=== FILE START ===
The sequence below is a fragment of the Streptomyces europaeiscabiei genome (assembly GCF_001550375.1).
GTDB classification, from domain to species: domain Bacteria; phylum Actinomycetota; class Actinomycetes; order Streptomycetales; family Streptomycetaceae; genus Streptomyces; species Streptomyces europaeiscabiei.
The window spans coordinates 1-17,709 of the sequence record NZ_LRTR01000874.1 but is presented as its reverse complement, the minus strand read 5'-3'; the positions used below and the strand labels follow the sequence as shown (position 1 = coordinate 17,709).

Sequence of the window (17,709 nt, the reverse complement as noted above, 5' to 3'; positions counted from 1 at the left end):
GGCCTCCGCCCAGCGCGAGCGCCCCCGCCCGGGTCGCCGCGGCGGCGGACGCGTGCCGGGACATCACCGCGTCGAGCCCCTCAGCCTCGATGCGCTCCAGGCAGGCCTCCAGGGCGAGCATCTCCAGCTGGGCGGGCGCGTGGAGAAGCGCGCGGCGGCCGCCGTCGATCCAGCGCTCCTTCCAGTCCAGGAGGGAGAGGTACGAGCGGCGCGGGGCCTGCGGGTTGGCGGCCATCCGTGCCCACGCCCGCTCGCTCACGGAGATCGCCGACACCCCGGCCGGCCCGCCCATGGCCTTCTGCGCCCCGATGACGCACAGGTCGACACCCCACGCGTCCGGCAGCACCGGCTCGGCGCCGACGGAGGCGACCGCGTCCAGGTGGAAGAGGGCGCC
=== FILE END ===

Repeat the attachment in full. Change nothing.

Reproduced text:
The sequence below is a fragment of the Streptomyces europaeiscabiei genome (assembly GCF_001550375.1).
GTDB classification, from domain to species: domain Bacteria; phylum Actinomycetota; class Actinomycetes; order Streptomycetales; family Streptomycetaceae; genus Streptomyces; species Streptomyces europaeiscabiei.
The window spans coordinates 1-17,709 of the sequence record NZ_LRTR01000874.1 but is presented as its reverse complement, the minus strand read 5'-3'; the positions used below and the strand labels follow the sequence as shown (position 1 = coordinate 17,709).

Sequence of the window (17,709 nt, the reverse complement as noted above, 5' to 3'; positions counted from 1 at the left end):
GGCCTCCGCCCAGCGCGAGCGCCCCCGCCCGGGTCGCCGCGGCGGCGGACGCGTGCCGGGACATCACCGCGTCGAGCCCCTCAGCCTCGATGCGCTCCAGGCAGGCCTCCAGGGCGAGCATCTCCAGCTGGGCGGGCGCGTGGAGAAGCGCGCGGCGGCCGCCGTCGATCCAGCGCTCCTTCCAGTCCAGGAGGGAGAGGTACGAGCGGCGCGGGGCCTGCGGGTTGGCGGCCATCCGTGCCCACGCCCGCTCGCTCACGGAGATCGCCGACACCCCGGCCGGCCCGCCCATGGCCTTCTGCGCCCCGATGACGCACAGGTCGACACCCCACGCGTCCGGCAGCACCGGCTCGGCGCCGACGGAGGCGACCGCGTCCAGGTGGAAGAGGGCGCC